could attend me every night at a separate hour from the Miss Parkynses, and I am astonished you do not acquiesce in this Scheme which would keep me in Mind of what I have almost entirely forgot. I recommend this to you because, if some plan of this kind is not adopted, I shall be called, or rather branded with the name of a dunce, which you know I could never bear. I beg you will consider this plan seriously and I will lend it all the assistance in my power. I shall be very glad to see the Letter you talk of, and I have time just to say I hope every body is well at Newstead,
And remain, your affectionate Son,
P.S.—Pray let me know when you are to send in the Horses to go to Newstead. May desires her Duty and I also expect an answer by the miller.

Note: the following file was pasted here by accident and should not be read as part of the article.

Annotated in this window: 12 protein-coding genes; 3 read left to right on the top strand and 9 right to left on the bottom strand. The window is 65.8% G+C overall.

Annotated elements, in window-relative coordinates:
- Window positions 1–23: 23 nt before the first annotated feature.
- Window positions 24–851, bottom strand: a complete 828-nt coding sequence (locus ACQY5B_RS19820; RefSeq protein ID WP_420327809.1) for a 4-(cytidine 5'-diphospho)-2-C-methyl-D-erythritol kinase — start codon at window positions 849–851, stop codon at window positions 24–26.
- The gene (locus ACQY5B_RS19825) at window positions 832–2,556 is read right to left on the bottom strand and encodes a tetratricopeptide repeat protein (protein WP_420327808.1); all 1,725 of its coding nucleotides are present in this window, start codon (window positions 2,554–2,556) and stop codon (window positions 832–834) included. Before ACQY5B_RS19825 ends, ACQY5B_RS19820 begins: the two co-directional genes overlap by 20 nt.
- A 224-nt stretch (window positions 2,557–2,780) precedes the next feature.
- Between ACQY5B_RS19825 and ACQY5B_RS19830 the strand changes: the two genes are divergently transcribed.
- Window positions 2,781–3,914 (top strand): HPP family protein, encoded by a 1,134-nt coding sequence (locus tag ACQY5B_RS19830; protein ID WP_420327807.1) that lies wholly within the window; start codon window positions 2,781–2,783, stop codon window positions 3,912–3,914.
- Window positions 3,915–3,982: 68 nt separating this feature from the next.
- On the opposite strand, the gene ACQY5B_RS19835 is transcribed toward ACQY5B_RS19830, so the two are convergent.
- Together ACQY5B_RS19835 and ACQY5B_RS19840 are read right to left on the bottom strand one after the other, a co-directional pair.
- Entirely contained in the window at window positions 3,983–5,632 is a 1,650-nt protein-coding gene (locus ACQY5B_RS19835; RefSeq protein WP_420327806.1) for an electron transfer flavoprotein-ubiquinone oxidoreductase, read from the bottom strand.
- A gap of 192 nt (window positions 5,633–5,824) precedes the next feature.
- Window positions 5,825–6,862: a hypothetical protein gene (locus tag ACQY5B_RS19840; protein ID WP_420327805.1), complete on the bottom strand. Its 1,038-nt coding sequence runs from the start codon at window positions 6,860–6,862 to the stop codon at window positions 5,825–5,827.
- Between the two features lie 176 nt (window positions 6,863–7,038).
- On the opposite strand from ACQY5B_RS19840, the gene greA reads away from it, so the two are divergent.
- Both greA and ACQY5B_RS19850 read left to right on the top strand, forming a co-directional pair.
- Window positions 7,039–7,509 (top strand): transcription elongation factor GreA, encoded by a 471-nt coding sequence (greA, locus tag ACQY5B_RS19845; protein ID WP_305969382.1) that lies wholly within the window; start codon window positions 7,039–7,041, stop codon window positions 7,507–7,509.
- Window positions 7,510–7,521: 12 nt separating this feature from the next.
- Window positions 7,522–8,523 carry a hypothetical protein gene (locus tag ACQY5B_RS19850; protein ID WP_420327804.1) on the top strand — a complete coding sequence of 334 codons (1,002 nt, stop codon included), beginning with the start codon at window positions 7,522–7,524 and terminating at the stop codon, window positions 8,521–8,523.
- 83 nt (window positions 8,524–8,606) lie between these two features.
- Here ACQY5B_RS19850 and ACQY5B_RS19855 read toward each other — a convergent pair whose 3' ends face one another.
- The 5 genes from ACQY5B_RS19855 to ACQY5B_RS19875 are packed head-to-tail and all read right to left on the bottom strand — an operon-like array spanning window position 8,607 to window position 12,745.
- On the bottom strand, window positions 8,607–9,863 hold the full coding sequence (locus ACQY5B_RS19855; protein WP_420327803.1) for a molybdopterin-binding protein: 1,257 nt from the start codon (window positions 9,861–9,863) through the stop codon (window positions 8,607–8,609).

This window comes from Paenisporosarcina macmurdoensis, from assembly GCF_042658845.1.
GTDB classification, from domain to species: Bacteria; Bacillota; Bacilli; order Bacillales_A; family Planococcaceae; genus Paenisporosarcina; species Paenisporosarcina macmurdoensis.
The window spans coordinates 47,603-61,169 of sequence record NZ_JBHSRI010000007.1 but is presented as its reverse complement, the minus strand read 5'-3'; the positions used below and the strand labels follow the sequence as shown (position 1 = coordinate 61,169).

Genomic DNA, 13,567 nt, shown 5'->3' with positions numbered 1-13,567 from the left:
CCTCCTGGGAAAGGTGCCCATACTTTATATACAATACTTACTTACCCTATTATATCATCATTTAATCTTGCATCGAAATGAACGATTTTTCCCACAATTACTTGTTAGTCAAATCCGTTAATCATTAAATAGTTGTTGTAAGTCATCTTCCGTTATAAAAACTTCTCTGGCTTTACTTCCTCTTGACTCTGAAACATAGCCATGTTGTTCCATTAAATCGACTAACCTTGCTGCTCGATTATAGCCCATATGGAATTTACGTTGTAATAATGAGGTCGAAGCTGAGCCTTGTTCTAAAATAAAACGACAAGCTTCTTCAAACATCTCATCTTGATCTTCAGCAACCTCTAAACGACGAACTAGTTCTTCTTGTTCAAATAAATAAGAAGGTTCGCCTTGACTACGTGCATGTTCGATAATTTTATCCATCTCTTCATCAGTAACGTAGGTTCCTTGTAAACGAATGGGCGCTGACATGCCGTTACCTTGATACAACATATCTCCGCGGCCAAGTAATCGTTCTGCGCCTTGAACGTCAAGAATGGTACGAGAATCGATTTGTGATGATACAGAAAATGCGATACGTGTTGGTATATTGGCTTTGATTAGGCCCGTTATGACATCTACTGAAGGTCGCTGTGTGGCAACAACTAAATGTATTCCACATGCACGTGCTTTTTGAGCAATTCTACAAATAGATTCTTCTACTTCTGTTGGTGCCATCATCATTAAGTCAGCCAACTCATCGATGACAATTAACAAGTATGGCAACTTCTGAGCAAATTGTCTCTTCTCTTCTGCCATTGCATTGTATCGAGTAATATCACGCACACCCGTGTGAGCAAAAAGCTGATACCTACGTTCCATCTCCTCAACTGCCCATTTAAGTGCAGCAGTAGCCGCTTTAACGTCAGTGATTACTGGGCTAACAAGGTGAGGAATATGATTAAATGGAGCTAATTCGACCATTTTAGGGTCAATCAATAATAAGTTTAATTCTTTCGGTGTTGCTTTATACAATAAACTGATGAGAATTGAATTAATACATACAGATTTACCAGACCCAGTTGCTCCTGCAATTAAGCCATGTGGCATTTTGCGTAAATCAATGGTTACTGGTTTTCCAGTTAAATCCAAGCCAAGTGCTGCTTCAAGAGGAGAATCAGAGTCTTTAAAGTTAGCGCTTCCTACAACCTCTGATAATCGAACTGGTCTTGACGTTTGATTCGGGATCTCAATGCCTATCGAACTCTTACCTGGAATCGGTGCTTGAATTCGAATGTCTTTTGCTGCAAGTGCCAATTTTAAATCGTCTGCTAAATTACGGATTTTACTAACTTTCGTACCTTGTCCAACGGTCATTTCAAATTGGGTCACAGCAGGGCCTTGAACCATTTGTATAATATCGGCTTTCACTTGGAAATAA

3.—To John Hanson.
Sir,—I am not a little disappointed at your Stay, for this last week I expected you every hour; but, however,
- Byron's nurse, who had accompanied him from Aberdeen (see p. 10, note 1).
- John Hanson, of 6, Chancery Lane, a well-known London solicitor, was introduced to the Byron family by an Aberdeenshire friend of Mrs. Byron, Mr. Farquhar, a member of Parliament, and a civilian practising in Doctors' Commons. The acquaintance began in January, 1788, with Byron's birth, for the midwife and the nurse were recommended by Mrs. Hanson. Six years later, Hanson was
from the position in which his foot was kept; and Rogers one day said to him, "It makes me uncomfortable, my Lord, to see you sitting there in such pain as I knoww you must be suffering." "Never mind, Mr. Rogers," answered the boy; "you shall not see any signs of it in me." Many years after, when in the neighbourhood of Nottingham, Byron sent a kind message to his old instructor, bidding the bearer tell him that he could still recite twenty verses of Virgil which he had read with Rogers when suffering torture all the time.